Proceed with caution when dealing with difficult employees

The Federal Court of Australia has signalled the importance of careful consideration before action by employers who have difficulty with union representatives.

In one of the first significant decisions since the High Court of Australia decision in Bendigo Regional Institute of TAFE v Barclay,the Court has made clear that employers still need to justify why their action is strictly behaviour related and not related to industrial activity or union membership.

In the Barclay case, the High Court overturned a previous decision of the Federal Court which, in brief, would have made it difficult for an employer to take any legitimate disciplinary action against a union delegate.

The High Court reverted to a position closer to the previous understanding of the law; that if an employer could satisfy the court that the union membership or industrial activity was not the “substantial or operative factor” influencing a decision to take adverse action, then it may be able to establish that the adverse action was not for unlawful reasons.

In AMWU v McCain Foods , the Federal Court took a novel approach to resolving a dispute not dissimilar to circumstances in the Bendigo TAFE case. It is important to note that the decision is interlocutory at this stage and the findings of the court are preliminary until a final hearing.

McCain terminated the employment of a union delegate which it said had engaged in bullying behaviour against a manager of the company. The company relied on a report commissioned by it as part of an investigation into a complaint by the manager and a similar complaint by the employee against the manager. The allegations against the employee included that he:

  • “Uses foul language”;
  • “Constantly talks over me”;
  • “Berates me personally”;
  • “Makes accusations about my behaviours”; and
  • “Stands over me and leans into me when I am sitting in my desk to intimidate me and try to control me”.

All of the conduct complained of occurred at meetings which dealt with industrial matters.

Justice Bromberg found that, for interlocutory purposes, that the suggestion that the employee was dismissed because he was a union delegate was weak. He did, however, find that McCain’s task in showing it did not act for a prohibited reason:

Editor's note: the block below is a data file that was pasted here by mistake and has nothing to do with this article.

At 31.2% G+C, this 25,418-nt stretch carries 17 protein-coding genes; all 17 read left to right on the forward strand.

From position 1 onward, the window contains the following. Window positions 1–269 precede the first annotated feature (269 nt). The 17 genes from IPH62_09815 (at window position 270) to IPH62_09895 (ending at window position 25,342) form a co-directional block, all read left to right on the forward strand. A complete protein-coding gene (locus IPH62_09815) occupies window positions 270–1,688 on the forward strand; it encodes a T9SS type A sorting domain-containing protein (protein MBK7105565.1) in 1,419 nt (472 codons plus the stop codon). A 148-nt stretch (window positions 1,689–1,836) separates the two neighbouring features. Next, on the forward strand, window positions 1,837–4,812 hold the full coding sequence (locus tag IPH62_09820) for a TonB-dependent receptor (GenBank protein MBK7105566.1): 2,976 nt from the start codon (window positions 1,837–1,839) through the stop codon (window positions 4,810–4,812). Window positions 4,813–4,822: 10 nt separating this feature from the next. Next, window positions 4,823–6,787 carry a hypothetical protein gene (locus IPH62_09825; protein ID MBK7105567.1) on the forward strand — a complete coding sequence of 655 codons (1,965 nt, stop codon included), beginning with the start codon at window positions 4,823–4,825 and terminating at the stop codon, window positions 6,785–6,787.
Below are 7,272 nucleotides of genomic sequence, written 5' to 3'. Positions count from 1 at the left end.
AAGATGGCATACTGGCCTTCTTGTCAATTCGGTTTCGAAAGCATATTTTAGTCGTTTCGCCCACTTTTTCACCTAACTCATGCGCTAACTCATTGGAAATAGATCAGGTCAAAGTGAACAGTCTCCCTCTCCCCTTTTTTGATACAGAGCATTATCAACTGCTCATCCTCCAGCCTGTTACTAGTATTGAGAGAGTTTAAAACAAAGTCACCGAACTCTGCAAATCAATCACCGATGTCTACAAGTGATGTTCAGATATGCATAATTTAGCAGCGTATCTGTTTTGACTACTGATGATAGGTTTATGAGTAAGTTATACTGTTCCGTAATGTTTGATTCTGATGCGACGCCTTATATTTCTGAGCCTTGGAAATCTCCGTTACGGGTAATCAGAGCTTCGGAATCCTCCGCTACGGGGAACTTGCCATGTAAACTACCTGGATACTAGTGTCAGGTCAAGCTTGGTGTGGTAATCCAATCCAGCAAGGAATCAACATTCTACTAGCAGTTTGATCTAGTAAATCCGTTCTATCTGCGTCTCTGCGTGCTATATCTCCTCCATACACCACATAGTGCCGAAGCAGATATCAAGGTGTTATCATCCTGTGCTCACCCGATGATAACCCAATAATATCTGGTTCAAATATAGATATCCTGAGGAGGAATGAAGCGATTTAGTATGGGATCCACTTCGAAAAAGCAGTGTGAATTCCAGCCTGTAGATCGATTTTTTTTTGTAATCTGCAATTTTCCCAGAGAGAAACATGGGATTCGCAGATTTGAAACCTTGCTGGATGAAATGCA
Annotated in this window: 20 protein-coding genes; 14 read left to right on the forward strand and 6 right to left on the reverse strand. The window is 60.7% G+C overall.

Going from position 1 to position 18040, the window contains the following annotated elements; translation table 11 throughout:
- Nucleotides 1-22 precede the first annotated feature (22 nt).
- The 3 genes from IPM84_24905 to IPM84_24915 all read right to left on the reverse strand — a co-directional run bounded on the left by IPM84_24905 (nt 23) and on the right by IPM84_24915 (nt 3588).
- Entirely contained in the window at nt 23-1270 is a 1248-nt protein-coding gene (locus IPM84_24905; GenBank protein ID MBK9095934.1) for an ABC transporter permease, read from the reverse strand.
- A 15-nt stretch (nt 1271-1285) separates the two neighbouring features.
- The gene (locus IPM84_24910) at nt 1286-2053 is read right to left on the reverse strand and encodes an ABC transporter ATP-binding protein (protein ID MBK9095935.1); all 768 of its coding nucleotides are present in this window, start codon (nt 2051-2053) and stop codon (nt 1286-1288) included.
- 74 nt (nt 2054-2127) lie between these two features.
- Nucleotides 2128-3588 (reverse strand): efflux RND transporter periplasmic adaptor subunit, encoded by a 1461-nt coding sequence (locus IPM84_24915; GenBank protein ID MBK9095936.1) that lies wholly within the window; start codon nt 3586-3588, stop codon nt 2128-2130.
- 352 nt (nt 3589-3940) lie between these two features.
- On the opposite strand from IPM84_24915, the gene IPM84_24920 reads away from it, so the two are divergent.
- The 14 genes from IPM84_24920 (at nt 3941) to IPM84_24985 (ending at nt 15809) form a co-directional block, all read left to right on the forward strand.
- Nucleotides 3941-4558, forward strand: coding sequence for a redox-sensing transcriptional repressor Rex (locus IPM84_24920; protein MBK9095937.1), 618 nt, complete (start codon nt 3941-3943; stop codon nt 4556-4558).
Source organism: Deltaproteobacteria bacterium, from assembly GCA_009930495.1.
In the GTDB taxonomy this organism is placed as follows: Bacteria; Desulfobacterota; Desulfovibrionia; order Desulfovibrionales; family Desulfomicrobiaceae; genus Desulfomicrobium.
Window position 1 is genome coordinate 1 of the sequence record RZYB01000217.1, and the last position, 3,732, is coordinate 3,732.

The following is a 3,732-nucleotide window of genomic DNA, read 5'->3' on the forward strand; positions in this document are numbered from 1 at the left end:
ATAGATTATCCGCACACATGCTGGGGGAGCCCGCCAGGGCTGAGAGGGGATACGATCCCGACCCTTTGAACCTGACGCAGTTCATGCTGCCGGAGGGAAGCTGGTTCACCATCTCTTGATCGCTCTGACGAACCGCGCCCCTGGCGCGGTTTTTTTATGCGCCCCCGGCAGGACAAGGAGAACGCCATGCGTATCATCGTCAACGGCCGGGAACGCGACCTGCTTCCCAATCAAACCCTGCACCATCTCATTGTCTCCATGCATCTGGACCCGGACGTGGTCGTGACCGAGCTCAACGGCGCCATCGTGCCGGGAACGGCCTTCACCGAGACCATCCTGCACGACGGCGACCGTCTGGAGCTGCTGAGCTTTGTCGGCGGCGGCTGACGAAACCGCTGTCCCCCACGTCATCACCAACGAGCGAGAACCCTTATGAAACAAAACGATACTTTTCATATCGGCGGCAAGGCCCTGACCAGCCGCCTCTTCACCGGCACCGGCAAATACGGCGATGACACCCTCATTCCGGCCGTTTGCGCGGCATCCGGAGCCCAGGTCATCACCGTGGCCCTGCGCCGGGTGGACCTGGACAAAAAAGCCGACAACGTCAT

“May well be difficult where a distinction is sought to be drawn, as in this case, between industrial activity and what is said to be the inappropriate behaviour which accompanied it. To the extent that the behaviour formed a legitimate part of the activity, there is a basis for contending that the adverse action was actuated (at least in part) by the industrial activity.

“On the facts of this case, it is strongly arguable that an association existed between the industrial activity in which [the union delegate] engaged and the adverse action taken to dismiss him. The question will then be whether such an association was an operative factor in McCain’s decision to take adverse action.”

The novelty in the court’s approach lay in the practical outcome of the case. Until a final hearing can be held, the court held that the delegate should be re-instated, but only after he agreed to comply with a “Workplace Behaviour Protocol” (which appears at the end of the decision) in relation to his duties as a union delegate.

The short lesson for employers is that while the High Court decision in Barclay restores some balance to an employer’s ability to deal appropriately with the poor conduct or behaviour of employees, regardless of their union membership or activity, it remains fundamental that the employer must show that its reasons for taking adverse action against the employee were not in any way motivated by an unlawful reason.


This article was originally published on SmartCompany.com.au where Peter is a regular contributor.

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